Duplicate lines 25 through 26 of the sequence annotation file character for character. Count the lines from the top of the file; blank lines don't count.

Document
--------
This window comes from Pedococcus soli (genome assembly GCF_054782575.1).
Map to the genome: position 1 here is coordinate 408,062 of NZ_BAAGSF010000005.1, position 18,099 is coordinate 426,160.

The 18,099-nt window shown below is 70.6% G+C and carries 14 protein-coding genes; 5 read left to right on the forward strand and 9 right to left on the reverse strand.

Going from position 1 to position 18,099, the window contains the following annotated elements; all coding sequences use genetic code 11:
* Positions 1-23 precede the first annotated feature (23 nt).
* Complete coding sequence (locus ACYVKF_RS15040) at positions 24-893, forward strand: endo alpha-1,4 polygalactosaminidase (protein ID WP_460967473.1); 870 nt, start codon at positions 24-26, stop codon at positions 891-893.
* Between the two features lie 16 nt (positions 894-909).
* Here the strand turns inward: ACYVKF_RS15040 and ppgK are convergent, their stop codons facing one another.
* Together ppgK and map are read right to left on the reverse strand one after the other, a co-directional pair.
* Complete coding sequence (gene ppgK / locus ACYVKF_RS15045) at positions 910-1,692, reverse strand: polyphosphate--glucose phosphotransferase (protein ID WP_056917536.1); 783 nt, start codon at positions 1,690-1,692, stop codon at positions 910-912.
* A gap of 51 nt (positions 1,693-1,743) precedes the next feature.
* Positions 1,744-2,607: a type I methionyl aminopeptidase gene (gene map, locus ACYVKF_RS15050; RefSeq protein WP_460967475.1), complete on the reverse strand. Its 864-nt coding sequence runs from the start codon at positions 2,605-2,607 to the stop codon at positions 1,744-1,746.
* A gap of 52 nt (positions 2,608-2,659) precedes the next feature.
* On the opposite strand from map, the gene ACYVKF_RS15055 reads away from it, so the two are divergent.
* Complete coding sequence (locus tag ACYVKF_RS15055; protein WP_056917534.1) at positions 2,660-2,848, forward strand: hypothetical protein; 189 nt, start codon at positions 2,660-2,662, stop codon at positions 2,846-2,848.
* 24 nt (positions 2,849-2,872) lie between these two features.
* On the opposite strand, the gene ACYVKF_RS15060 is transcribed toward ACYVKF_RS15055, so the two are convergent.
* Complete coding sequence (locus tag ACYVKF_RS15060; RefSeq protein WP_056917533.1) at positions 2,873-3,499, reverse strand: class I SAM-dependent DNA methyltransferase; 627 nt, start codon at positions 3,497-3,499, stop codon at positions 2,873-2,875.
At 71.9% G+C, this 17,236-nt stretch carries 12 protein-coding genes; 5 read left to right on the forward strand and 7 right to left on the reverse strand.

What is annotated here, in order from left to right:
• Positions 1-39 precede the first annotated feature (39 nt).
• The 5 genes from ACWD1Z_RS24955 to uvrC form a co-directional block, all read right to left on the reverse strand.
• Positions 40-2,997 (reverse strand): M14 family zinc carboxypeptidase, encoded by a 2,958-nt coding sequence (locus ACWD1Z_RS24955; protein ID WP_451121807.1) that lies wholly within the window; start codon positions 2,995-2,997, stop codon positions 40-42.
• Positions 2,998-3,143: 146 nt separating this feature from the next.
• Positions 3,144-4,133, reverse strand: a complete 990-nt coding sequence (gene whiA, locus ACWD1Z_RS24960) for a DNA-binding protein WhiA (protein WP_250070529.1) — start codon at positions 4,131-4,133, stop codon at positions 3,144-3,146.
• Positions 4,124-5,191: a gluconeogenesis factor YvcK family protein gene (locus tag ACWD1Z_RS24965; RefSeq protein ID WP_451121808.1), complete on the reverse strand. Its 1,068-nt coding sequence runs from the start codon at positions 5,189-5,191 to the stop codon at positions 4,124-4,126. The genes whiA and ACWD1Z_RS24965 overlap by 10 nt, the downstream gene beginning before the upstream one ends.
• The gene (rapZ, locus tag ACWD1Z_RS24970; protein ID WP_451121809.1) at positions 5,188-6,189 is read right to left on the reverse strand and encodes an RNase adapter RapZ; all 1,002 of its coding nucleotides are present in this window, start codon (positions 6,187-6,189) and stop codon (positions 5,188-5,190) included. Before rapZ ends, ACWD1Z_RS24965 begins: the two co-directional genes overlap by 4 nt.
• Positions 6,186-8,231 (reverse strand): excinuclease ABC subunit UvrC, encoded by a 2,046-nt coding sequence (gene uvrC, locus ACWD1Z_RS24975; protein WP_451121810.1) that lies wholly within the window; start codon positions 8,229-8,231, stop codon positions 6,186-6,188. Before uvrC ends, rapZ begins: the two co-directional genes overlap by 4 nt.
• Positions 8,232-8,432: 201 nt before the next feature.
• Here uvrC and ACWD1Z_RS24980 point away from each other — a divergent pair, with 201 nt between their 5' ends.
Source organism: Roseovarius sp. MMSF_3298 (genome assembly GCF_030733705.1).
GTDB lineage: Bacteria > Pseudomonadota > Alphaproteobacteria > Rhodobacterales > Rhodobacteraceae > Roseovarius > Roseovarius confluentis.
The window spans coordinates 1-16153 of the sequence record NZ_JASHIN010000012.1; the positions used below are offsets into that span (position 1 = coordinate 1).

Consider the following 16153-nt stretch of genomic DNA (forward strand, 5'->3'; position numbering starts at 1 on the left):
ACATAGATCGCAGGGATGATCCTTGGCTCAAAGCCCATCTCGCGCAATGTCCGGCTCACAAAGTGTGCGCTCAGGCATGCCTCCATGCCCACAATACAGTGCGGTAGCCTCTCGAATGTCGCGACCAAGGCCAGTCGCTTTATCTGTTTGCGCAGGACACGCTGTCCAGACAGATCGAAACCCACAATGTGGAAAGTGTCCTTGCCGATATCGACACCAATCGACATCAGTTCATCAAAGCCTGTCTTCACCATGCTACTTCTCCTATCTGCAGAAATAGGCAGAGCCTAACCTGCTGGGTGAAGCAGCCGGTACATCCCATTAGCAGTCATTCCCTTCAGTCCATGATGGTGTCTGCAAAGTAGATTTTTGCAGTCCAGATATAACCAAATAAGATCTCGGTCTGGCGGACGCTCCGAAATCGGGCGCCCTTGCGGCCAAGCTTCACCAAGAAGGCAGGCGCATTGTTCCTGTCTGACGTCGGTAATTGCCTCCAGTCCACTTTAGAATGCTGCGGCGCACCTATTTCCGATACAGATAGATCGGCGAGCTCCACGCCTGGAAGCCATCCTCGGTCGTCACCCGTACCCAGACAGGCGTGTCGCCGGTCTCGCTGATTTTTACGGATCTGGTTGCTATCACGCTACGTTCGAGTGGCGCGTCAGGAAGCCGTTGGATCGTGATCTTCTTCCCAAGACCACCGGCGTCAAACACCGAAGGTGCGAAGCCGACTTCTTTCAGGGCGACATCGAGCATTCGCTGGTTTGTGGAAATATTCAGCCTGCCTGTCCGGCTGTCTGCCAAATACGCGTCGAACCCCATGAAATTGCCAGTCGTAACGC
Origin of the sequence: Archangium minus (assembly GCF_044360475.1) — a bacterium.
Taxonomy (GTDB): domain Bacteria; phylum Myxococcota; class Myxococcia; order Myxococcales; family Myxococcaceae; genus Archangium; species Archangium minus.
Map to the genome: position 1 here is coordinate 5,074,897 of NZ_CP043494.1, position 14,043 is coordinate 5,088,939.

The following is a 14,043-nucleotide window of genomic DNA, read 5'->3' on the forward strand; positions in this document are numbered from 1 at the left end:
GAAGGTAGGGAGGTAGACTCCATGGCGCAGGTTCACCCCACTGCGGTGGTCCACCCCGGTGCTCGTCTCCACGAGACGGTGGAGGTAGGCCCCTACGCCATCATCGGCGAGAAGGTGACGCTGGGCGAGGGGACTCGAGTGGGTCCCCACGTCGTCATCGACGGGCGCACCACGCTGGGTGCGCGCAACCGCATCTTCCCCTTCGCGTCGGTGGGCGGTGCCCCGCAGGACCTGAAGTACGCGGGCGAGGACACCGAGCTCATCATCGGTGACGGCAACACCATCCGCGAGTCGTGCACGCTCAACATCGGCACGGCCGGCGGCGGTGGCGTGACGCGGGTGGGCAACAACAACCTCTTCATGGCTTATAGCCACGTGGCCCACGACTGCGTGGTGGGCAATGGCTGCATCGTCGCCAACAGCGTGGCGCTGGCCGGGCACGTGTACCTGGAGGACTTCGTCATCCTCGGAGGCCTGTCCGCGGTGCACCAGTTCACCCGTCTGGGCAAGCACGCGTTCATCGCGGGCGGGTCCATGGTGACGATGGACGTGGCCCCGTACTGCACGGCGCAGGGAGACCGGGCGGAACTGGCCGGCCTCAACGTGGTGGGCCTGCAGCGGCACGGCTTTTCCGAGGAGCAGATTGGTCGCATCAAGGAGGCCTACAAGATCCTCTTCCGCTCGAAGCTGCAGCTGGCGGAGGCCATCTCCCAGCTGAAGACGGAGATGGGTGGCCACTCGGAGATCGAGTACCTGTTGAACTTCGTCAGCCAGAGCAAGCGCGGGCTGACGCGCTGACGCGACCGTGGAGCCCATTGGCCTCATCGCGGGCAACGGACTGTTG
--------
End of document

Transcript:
• Positions 3,144-4,133, reverse strand: a complete 990-nt coding sequence (gene whiA, locus ACWD1Z_RS24960) for a DNA-binding protein WhiA (protein WP_250070529.1) — start codon at positions 4,131-4,133, stop codon at positions 3,144-3,146.
• Positions 4,124-5,191: a gluconeogenesis factor YvcK family protein gene (locus tag ACWD1Z_RS24965; RefSeq protein ID WP_451121808.1), complete on the reverse strand. Its 1,068-nt coding sequence runs from the start codon at positions 5,189-5,191 to the stop codon at positions 4,124-4,126. The genes whiA and ACWD1Z_RS24965 overlap by 10 nt, the downstream gene beginning before the upstream one ends.